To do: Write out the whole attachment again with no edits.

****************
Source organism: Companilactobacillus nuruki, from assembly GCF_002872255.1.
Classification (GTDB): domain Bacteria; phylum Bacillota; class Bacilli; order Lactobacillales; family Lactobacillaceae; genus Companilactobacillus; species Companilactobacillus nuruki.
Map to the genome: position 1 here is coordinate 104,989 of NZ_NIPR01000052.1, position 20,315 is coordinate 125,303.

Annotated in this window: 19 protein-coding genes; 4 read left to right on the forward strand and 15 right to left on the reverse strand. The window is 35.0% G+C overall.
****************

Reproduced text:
Source organism: Companilactobacillus nuruki, from assembly GCF_002872255.1.
Classification (GTDB): domain Bacteria; phylum Bacillota; class Bacilli; order Lactobacillales; family Lactobacillaceae; genus Companilactobacillus; species Companilactobacillus nuruki.
Map to the genome: position 1 here is coordinate 104,989 of NZ_NIPR01000052.1, position 20,315 is coordinate 125,303.

Annotated in this window: 19 protein-coding genes; 4 read left to right on the forward strand and 15 right to left on the reverse strand. The window is 35.0% G+C overall.